Monday, February 21st

Madison schools were closed for a fourth straight day on Monday.  Nerad called Matthews in the morning to talk about how the district could make up the days.

Matthews responded, “MTI cannot deal with this issue today, because, for sometime, we have had PAC interviews scheduled for this aft and eve.”

Tuesday, February 22nd

Madison schools finally reopened after being closed for four days of teacher sickouts.

Friday, February 25th

Before the protests began, Friday was marked as a staff development day so teachers could attend an SWEIO conference at Monona Terrace. The district sought to cancel that and hold classes instead, to start making up the sickout days. The union insisted the day remain as staff development.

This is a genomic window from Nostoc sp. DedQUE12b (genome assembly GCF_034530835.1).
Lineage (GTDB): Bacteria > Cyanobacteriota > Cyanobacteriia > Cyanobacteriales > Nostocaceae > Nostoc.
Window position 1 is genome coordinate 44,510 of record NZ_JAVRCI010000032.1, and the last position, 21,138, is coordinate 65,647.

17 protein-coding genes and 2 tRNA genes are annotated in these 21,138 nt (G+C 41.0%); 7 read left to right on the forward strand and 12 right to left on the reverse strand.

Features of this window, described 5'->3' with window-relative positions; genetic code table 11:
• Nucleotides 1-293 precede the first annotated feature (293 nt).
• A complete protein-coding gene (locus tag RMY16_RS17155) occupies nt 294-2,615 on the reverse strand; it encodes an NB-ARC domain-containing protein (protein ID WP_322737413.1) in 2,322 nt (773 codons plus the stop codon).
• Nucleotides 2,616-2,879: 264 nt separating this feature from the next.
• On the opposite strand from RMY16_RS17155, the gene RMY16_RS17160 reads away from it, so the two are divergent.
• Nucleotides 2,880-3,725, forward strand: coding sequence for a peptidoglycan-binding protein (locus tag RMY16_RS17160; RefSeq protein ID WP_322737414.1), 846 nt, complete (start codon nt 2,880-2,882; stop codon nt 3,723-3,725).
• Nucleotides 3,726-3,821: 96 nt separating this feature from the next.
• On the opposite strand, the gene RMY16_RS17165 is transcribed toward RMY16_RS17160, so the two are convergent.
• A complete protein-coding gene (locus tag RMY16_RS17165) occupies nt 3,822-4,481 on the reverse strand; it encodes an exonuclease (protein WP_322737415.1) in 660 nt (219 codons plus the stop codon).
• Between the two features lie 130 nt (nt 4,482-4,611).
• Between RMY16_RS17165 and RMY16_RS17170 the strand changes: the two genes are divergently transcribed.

In MTI’s March 4th newsletter, the union explained, “with Madison schools closed for SWEIO, thousands of MTI members again protested at the Capitol at noon and after the SWEIO Convention.”

However, a MacIver News Service report that day discovered most teachers signed into the conference in the morning and immediately left to protest.

Wednesday, March 2nd

While trying to work with the union after the four day sickout, Nerad was also dealing with a personal issue.

“My mother is gravely ill in a hospital in Kenosha.  I am leaving soon to be with her.  Please work with Bob on any counters to our proposal on school make up and bargaining.  I will be in touch with Bob throughout the day.  Sue is available in my absence as well,” Nerad wrote to Matthews.

Matthews then told union members MMSD was not willing to meet on Friday or Sunday.

Wednesday, March 9th.